Techno-giants think small

A new marketing pattern is emerging in the computer industry. Roger Trapp investigates
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The Independent Online
LOOK at the marketing initiatives of computer companies and you soon see a pattern emerging. They are focusing on everybody's current favourite market - small business.

Hewlett-Packard has set up a franchise operation designed to supply small firms with packages of compatible products, such as computer terminals, printers and fax machines. IBM, Microsoft and Mitel have joined together to supply the in-vogue technology that links telephones and computers under the name of Computer Telephony Integration. Now, Microsoft is sponsoring a small business taskforce to convince firms of the benefits of following their bigger counterparts into the IT jungle.

The taskforce, which has representatives from such bodies as the Forum of Private Business, the Institute of Chartered Accountants and the Institute of Directors, is - despite the Microsoft support - an independent group that has held two meetings since being established last year.

However, Bill Gates' software giant accepts that it is some way short of acting out of true altruism. As Joseph Macri, UK sales and marketing manager for the company's small business sector, says: "If you're doing something to develop the whole market, who gains the most is the market leader."

What is attracting Microsoft and the others is that as the corporate market matures the small-business arena is still relatively untapped. Research suggests that only about a quarter of Britain's 12 million personal computers are in small business. And while the overall UK market for PCs is growing at about 16 per cent, much greater expansion can be obtained from a sector that Microsoft defines as organisations employing fewer than 100 employees.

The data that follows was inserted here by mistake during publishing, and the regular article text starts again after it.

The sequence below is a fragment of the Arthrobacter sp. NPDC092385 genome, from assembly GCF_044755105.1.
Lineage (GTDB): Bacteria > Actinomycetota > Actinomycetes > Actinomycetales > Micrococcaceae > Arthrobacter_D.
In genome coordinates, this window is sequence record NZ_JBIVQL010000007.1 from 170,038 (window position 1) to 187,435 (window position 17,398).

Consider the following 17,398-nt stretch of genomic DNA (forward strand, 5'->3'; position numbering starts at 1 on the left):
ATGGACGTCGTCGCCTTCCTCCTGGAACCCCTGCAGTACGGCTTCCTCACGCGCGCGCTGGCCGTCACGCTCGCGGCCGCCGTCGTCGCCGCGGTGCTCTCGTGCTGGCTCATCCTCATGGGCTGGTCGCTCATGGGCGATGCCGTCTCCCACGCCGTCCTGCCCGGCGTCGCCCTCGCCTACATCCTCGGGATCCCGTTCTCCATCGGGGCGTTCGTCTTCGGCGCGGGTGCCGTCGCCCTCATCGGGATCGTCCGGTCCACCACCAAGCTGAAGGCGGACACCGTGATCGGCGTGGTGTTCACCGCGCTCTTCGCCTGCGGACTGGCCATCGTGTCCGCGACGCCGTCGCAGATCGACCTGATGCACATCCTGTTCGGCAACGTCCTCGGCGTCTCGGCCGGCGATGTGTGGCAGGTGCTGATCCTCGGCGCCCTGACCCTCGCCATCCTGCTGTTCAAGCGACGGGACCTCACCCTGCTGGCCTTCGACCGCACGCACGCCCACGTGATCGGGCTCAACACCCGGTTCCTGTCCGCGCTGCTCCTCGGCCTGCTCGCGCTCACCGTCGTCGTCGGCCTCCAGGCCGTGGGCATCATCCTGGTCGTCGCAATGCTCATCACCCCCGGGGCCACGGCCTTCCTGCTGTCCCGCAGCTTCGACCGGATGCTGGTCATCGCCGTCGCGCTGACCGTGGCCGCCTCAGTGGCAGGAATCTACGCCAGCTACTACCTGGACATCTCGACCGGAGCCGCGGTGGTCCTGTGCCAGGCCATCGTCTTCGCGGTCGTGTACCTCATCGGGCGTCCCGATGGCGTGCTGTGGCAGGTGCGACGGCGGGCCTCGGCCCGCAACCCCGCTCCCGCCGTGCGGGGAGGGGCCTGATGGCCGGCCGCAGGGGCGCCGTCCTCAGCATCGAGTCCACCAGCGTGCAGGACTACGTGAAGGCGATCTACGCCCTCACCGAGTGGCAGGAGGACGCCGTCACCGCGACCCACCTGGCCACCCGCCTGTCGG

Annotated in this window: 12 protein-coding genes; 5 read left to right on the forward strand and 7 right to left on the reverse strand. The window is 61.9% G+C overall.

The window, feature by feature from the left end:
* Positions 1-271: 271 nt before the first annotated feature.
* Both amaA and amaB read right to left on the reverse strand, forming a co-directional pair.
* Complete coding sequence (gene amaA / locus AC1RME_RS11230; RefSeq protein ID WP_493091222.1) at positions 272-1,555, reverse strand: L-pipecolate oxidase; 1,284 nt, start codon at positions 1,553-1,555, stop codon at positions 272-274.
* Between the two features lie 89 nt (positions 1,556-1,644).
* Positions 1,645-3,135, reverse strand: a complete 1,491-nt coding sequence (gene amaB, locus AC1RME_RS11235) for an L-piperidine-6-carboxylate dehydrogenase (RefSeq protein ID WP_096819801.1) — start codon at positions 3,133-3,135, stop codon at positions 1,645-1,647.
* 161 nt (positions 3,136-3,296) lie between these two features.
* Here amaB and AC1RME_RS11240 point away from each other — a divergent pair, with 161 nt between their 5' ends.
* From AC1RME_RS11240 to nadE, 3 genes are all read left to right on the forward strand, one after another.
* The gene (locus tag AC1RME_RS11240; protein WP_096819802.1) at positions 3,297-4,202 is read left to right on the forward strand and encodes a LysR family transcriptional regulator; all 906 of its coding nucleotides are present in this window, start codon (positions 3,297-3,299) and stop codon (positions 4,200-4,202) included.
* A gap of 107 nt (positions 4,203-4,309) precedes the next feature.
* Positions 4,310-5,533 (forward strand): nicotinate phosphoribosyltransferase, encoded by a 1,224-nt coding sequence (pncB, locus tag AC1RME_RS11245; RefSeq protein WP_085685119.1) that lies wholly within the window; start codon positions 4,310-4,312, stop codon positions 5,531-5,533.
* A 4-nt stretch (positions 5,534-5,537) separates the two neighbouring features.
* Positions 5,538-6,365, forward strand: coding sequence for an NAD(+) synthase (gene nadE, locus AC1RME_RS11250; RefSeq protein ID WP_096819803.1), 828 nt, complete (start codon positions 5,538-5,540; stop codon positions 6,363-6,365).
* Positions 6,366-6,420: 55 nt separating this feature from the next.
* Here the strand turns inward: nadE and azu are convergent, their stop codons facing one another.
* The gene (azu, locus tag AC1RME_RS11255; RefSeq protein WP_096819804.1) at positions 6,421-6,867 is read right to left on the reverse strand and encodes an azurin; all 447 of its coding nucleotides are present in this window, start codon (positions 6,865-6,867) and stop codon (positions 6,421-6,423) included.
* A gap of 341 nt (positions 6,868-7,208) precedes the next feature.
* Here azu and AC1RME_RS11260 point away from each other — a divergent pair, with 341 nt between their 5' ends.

Though the company reckons that about 2.5 million firms fall into this category, it admits that it still does not know much about them. One problem is that it is not an homogenous market. It is not just that firms operate in all kinds of areas; they also have a range of attitudes.

Microsoft had assumed that every small business was like it had been at its inception in Seattle, eager to develop as quickly as possible. But it has increasingly come to the conclusion that this is a long way from the truth.

According to Mr Macri, business schools specialising in the area have identified three broad categories: the "steady states" that account for the vast majority, the small proportion that are "vulnerables" and the dynamic growers, also known as "10 per centers" because they make up about a tenth of the total.

The vulnerables are generally reckoned to be beyond the help of technology and therefore of little interest. Similarly, the steady states are generally made up of businesses, often employing just one or two people, where the founders are more concerned with having an independent lifestyle than developing a company. Though they may make some use of technology in administration they are not likely to be big customers. On the other hand, dynamic growers, which are often operating in computer-related fields, are seen as having great potential. Already, they account for 40 per cent of the sector's spending on technology. Microsoft and its hi-tech counterparts see the opportunity to increase their expenditure still further.

Much has been made of how only about a quarter of small businesses apparently have access to the Internet. But Neil Holloway, deputy general manager with Microsoft's UK operation, says too much emphasis is being put on this at the expense of looking at more straightforward areas. Accordingly, an early focus of the taskforce has been the use of technology in increasing sales, through such means as using databases for marketing.

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